Immigrations Echoes

Immigration debate awash in Xenophobia.

Mumia Abu-Jamal

Driven as much by presumed political necessity as by xenophobic fears, the immigration issue has grabbed headlines and the talking heads of the media over the past few months.

Blacks and Browns have a shared history of resistance against oppression.

Recent mass demonstrations against proposed immigration restrictions have only fueled the issue further, and among blacks come echoes of nativism, a fear-driven rejection of these newcomers, who are taking our jobs.”

While it can be argued that many of the jobs taken by Mexican immigrants are jobs that most Americans, black or white, won’t do, the fear remains, and black radio, newspapers, and other media are awash in expressions of concern, and frankly, xenophobia.

This happens, I’m convinced, in the context of a nation with a deep racial hierarchy, which traditionally places blacks at the permanent bottom; and during a period which showed, with painful clarity, that these historical rankings are still amongst us. Witness Katrina.

That said, perhaps history offers lessons for us in this time, threatened by change, that will allow us to find a way out of this cul-de-sac.

In a time of greatest peril, when Africans in the United States were fighting for their freedom from the American forces of slavocracy, two uniquely American communities came to their aid: Native peoples and Mexicans.

How so, you ask?

Before the Civil War, Americans fought at least two wars with the Seminoles, a people then living in Florida. The reason for the wars? The Seminoles, unlike other area tribes, refused to turn in black runaways from American plantations. U.S. Army General Thomas Jesup, who fought the Seminoles, with their hundreds of black warriors, was moved to write: This, you may be assured, is a [N]egro, not an Indian war.”

When the pro-slavery, white-expansionist war went bad for the Seminoles, red and black Seminoles fled to Mexico (which abolished slavery in 1829), where they were given land, and joined the Mexican Army to defend the country from invading gringos. The Seminoles were led by Coacoochee (also known as Wild Cat), and he was assisted by a black man named John Horse.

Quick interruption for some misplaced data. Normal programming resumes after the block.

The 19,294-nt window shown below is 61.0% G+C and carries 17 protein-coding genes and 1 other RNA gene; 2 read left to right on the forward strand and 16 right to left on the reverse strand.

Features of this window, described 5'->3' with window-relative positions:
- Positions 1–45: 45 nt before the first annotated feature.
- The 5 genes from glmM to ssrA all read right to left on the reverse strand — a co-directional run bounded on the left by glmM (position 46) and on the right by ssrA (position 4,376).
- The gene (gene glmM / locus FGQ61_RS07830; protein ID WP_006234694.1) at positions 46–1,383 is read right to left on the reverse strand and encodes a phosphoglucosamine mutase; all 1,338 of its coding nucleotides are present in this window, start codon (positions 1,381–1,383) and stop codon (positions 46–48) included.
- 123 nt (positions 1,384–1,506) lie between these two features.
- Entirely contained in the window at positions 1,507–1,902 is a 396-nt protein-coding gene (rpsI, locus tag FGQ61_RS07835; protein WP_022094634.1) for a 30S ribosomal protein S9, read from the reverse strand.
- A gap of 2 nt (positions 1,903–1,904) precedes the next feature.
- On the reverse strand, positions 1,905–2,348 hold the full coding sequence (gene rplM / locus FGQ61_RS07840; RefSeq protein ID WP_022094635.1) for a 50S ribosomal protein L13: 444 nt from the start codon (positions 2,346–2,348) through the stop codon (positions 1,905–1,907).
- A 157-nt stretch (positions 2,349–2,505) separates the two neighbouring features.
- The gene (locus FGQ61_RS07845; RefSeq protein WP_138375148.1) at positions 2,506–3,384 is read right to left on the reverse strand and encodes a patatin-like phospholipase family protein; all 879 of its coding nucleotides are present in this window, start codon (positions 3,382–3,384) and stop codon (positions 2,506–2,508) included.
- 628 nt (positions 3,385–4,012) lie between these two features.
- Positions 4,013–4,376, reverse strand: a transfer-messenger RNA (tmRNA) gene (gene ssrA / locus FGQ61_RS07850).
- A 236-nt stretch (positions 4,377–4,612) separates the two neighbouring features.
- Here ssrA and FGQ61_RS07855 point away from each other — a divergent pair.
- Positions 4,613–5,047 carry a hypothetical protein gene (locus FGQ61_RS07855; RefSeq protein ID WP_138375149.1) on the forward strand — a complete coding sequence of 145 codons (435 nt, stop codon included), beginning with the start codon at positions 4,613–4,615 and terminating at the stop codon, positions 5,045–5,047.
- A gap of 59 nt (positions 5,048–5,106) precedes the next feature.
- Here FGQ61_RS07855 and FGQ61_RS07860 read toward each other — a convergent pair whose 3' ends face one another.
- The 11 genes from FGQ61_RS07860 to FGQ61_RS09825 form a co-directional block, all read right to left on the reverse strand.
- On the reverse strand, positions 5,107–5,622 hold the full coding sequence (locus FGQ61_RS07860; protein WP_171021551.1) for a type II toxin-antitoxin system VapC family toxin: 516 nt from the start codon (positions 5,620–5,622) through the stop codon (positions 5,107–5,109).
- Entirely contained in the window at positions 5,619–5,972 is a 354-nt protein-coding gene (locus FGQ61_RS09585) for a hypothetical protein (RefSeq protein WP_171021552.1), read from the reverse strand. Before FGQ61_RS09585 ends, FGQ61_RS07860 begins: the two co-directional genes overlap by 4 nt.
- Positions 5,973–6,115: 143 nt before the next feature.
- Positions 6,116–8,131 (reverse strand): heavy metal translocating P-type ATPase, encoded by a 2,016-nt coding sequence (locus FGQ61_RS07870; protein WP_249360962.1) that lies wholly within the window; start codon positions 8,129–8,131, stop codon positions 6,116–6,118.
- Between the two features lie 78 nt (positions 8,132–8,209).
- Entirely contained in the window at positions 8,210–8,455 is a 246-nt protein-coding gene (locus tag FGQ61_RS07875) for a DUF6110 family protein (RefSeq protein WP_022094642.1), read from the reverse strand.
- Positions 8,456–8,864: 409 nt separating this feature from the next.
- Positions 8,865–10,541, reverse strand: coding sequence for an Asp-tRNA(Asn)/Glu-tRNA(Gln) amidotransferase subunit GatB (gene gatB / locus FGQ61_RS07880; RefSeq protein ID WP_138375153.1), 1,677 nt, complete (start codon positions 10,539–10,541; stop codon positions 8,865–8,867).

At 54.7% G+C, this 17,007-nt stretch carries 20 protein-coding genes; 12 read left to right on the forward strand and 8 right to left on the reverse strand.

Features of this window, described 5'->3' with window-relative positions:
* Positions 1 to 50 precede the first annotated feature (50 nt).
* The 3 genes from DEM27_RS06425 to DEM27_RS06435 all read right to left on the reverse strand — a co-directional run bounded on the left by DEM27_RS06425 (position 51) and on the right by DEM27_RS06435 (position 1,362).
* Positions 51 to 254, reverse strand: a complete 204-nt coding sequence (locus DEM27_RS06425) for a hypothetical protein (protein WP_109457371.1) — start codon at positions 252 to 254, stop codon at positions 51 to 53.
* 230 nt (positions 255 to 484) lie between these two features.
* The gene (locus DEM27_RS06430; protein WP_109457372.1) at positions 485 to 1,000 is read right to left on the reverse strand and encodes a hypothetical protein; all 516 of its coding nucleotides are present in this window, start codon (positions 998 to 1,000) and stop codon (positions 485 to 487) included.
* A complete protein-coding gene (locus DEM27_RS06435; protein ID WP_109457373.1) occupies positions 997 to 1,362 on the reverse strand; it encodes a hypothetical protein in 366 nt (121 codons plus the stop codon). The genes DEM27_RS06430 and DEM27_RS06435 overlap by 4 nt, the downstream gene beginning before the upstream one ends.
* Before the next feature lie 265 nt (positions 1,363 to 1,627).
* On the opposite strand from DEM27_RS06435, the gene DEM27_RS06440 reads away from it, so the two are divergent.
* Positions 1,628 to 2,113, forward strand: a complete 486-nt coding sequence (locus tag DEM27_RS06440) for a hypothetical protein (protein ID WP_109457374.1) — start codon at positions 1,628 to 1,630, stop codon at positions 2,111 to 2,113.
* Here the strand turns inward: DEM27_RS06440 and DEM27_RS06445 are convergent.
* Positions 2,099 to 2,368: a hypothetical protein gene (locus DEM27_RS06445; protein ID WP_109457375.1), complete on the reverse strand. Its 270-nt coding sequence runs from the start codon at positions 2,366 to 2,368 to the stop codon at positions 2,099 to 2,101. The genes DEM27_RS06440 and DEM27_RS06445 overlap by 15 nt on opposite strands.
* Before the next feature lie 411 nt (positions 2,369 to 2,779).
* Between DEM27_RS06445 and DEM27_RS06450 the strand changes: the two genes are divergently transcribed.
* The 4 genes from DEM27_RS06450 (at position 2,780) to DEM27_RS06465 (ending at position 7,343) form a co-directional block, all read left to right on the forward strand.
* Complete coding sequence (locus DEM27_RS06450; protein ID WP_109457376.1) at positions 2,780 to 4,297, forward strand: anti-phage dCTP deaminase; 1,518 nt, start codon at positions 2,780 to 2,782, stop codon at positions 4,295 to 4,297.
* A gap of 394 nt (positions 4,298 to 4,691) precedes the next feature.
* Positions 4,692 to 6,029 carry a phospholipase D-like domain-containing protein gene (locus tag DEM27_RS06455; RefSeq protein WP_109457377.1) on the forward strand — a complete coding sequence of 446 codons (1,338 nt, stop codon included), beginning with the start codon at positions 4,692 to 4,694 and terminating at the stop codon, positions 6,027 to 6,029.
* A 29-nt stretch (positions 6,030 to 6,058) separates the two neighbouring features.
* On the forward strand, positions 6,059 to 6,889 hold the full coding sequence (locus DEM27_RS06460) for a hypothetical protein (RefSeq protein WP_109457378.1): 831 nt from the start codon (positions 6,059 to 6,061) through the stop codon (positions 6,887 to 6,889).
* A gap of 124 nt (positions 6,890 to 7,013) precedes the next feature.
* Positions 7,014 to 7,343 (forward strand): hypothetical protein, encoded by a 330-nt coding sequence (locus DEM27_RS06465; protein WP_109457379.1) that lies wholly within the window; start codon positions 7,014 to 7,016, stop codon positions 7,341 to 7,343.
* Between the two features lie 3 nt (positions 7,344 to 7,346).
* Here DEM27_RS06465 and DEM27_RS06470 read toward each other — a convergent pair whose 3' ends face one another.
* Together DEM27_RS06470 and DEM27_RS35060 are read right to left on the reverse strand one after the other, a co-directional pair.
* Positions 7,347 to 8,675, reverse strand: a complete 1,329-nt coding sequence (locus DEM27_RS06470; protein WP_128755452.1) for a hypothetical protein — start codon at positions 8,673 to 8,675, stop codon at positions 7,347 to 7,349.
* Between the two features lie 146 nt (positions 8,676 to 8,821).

Writer William Loren Katz, in his 1986 book Black Indians: A Hidden Heritage, informs us that Mexico became a home that wasn’t possible in the United States:

Seminoles arrived in a country that had ended slavery in 1829 and had welcomed slave fugitives ever since. Some three thousand U.S. blacks lived peacefully in Mexico, most of them far from the Rio Grande border. Periodically, slavehunting posses plunged across the river to seize black people for sale back home. Some Mexican politicians conspired with these desperadoes, the better to finance their political campaigns.

Seminole families had hardly settled down when in 1851 U.S. outlaw John Rip” Ford rode into Mexico with a band of four hundred men. Wild Cat and John Horse were called upon to drive out the bandits, former Texas Rangers and unemployed Texans. Sixty Seminole fighters drove back the Texans without a casualty. 

When black folks needed help the most, Mexico stood on freedom’s side. What does that mean, 150 years later? It means that Blacks and Browns have a shared history of resistance against oppression. It means that Blacks and Browns need not be the strangers they fear, nor the antagonists they dislike. History can open doors of recognition and long-lost remembrance. It can begin to heal, not the past, but the present. 

Mumia Abu-Jamal is an award-winning journalist. He has been a resident of Pennsylvania’s death row for twenty-five years. Writing from his solitary confinement cell his essays have reached a worldwide audience. His 1982 murder trial and subsequent conviction have been the subject of great debate.
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